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The modular system

modular systemThe University's Undergraduate and Taught Postgraduate degrees all operate on a modular system, intended to give you greater flexibility and choice. The requirements and structure of your degree are set out in a 'Programme Specification', which you can find in your programme handbook or on the Programme Specifications website.

At the beginning of each Part of your programme, you register for specific modules, each of which carries a credit-weighting. The majority of modules are worth 10 or 20 credits, although projects or dissertations may have a higher credit value. Each credit equates approximately to 10 hours of work (including all contact hours such as lectures or classes, as well as further reading and any assessments) for the average student.

Normally, each Part of an Undergraduate programme has a total of 120 credits and each programme has 360 credits in total for a three-year degree or 480 for a four-year degree. Taught Postgraduate programmes normally have a total of 180 credits. At the end of the programme, you will receive a document called a Diploma Supplement, which will provide details of your degree programme, including a transcript of the modules taken and your marks.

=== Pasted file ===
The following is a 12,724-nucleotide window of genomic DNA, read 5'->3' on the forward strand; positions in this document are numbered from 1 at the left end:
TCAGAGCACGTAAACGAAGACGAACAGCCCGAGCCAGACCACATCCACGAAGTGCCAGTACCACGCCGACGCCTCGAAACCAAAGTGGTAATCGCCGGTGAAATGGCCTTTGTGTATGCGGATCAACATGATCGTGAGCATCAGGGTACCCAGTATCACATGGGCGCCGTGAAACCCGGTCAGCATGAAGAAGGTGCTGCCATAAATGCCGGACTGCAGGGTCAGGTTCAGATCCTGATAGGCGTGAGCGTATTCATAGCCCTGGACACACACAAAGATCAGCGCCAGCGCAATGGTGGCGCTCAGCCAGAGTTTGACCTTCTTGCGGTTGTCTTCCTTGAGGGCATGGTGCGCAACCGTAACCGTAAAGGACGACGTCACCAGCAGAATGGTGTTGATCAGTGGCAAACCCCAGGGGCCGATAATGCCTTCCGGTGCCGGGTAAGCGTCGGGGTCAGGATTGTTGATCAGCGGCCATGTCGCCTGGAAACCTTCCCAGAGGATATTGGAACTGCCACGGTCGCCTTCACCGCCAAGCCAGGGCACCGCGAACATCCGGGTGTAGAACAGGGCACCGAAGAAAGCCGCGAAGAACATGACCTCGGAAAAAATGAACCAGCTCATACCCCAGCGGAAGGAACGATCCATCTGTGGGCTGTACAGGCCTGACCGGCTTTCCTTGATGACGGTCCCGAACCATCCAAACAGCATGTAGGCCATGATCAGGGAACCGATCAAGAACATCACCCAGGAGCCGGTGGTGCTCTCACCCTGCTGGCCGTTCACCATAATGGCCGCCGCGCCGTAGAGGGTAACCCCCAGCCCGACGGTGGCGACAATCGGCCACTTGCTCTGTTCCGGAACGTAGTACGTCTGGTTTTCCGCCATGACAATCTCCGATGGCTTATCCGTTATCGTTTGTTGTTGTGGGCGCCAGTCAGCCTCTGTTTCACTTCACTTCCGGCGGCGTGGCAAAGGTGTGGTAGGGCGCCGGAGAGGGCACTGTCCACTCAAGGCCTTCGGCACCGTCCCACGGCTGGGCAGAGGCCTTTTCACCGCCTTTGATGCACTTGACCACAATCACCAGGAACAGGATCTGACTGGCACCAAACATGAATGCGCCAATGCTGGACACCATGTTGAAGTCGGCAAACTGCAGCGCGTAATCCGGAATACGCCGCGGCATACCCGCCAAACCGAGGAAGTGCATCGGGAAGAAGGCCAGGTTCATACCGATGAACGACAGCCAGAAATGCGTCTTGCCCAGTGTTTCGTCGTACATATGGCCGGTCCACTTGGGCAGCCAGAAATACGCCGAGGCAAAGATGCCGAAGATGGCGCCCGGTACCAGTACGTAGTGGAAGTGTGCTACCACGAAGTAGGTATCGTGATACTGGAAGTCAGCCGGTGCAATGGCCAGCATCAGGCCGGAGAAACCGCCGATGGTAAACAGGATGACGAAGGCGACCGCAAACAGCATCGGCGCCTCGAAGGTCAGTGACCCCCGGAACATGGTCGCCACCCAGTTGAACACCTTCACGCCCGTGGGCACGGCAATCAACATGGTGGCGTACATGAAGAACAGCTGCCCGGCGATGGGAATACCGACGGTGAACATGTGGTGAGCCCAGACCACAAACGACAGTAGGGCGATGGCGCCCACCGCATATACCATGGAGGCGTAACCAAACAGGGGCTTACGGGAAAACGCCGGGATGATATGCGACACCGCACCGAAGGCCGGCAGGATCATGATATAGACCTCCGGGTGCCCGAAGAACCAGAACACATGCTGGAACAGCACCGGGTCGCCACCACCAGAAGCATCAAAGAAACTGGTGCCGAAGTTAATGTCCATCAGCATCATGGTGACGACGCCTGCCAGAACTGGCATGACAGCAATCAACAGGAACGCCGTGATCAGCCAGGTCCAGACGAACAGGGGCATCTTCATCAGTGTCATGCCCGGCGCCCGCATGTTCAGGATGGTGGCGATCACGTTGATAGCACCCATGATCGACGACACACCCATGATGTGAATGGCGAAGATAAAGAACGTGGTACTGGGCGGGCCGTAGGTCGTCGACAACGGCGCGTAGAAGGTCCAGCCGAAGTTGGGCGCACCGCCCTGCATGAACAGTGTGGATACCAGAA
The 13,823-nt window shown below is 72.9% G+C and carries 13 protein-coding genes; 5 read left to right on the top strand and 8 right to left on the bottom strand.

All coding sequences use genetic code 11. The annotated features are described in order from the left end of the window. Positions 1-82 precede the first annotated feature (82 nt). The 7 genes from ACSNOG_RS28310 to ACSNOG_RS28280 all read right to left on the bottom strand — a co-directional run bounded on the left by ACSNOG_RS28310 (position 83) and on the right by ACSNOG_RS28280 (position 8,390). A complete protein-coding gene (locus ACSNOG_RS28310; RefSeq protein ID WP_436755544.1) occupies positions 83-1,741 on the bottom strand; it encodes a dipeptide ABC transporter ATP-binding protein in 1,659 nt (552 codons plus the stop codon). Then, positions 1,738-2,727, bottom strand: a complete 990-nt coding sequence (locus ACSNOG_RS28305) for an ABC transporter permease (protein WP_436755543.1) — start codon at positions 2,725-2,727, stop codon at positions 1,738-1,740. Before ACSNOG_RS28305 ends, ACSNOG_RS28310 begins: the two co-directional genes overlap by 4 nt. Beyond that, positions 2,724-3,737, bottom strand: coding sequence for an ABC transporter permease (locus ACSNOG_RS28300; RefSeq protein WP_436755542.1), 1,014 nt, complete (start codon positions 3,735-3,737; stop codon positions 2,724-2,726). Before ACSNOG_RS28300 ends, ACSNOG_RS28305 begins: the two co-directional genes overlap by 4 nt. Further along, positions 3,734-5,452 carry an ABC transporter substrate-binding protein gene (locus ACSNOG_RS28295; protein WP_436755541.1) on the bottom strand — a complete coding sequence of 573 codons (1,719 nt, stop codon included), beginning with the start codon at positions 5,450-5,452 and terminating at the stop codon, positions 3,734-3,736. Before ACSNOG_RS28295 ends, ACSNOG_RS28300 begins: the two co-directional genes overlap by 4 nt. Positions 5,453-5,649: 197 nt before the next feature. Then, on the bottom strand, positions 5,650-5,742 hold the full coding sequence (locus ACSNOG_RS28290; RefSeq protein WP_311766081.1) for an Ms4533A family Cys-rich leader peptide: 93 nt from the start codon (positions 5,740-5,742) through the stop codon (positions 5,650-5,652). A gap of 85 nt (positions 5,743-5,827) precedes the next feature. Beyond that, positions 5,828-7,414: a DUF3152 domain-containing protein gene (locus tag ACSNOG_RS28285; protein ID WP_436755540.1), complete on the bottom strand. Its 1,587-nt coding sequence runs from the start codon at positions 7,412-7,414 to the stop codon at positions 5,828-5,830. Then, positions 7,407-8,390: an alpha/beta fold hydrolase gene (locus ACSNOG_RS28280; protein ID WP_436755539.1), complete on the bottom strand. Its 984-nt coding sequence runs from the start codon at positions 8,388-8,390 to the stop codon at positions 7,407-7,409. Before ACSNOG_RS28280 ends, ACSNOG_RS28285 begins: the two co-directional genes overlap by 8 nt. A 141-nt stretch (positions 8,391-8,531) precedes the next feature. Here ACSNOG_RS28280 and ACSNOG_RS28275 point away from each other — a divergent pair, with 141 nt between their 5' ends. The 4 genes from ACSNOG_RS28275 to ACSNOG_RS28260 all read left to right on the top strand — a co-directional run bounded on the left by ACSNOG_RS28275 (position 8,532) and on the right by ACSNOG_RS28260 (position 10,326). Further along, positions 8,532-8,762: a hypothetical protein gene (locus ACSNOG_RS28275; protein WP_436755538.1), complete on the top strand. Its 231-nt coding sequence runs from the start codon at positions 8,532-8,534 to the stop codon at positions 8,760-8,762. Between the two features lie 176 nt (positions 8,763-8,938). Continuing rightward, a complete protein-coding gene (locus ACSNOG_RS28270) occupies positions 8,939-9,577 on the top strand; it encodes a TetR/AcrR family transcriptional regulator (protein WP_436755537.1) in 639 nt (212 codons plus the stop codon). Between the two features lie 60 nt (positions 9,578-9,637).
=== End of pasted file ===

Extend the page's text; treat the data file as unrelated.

Modules are placed at particular Levels, which in general correspond to the Parts of your programme, so allowing you to progress academically throughout your time at Reading. Therefore, for Undergraduate programmes Level 1 modules are taught in Part 1, and so on. Occasionally some modules may be taught to students at a slightly higher or lower level, and you may find in Part 3 that you are taught a module which is placed at the 'M', or Masters, Level. In general, for Taught Postgraduate programmes, modules will be placed at the 'M Level'.

Whilst we hope that all students complete their programmes, in order to allow students greater flexibility and to reward achievement, we have built in 'stopping-off points' to both Undergraduate and to Taught Postgraduate programmes, so that students successfully completing particular sections of programmes and who leave the University for whatever reason, may gain a qualification. Therefore, Undergraduate students who successfully complete modules totalling 120 credits (normally equating to Part 1) are eligible for the award of a University Certificate in Higher Education, whilst those who successfully complete modules totalling 240 credits (which normally equates to completing Parts 1 and 2) are eligible for the award of a Diploma in Higher Education in the subject that they have been studying.

On Taught Postgraduate programmes, students who successfully complete modules totalling at least 120 credits are normally eligible for the award of a Postgraduate Diploma, whilst those who successfully complete modules totalling at least 60 credits are normally eligible for the award of a Postgraduate Certificate.

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